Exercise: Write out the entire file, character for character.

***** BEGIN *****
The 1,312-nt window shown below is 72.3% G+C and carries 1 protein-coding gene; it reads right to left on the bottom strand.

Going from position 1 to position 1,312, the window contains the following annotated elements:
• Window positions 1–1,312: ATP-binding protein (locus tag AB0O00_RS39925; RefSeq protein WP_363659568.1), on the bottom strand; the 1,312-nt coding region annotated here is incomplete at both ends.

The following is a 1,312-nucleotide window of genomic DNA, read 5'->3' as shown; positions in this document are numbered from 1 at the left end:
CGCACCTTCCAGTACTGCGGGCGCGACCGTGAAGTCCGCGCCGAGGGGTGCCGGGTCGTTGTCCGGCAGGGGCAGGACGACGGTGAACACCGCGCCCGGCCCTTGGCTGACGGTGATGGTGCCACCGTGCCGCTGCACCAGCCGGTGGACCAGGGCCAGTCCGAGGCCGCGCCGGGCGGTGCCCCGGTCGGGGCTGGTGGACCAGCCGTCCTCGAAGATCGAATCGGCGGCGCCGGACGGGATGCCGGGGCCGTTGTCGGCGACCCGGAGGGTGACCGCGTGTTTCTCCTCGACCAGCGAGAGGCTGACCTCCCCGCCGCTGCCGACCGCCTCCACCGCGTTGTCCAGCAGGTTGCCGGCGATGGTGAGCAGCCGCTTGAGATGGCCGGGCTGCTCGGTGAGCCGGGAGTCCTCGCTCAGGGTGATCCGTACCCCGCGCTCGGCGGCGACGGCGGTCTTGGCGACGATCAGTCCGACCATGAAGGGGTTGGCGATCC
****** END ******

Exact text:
The 1,312-nt window shown below is 72.3% G+C and carries 1 protein-coding gene; it reads right to left on the bottom strand.

Going from position 1 to position 1,312, the window contains the following annotated elements:
• Window positions 1–1,312: ATP-binding protein (locus tag AB0O00_RS39925; RefSeq protein WP_363659568.1), on the bottom strand; the 1,312-nt coding region annotated here is incomplete at both ends.

The following is a 1,312-nucleotide window of genomic DNA, read 5'->3' as shown; positions in this document are numbered from 1 at the left end:
CGCACCTTCCAGTACTGCGGGCGCGACCGTGAAGTCCGCGCCGAGGGGTGCCGGGTCGTTGTCCGGCAGGGGCAGGACGACGGTGAACACCGCGCCCGGCCCTTGGCTGACGGTGATGGTGCCACCGTGCCGCTGCACCAGCCGGTGGACCAGGGCCAGTCCGAGGCCGCGCCGGGCGGTGCCCCGGTCGGGGCTGGTGGACCAGCCGTCCTCGAAGATCGAATCGGCGGCGCCGGACGGGATGCCGGGGCCGTTGTCGGCGACCCGGAGGGTGACCGCGTGTTTCTCCTCGACCAGCGAGAGGCTGACCTCCCCGCCGCTGCCGACCGCCTCCACCGCGTTGTCCAGCAGGTTGCCGGCGATGGTGAGCAGCCGCTTGAGATGGCCGGGCTGCTCGGTGAGCCGGGAGTCCTCGCTCAGGGTGATCCGTACCCCGCGCTCGGCGGCGACGGCGGTCTTGGCGACGATCAGTCCGACCATGAAGGGGTTGGCGATCC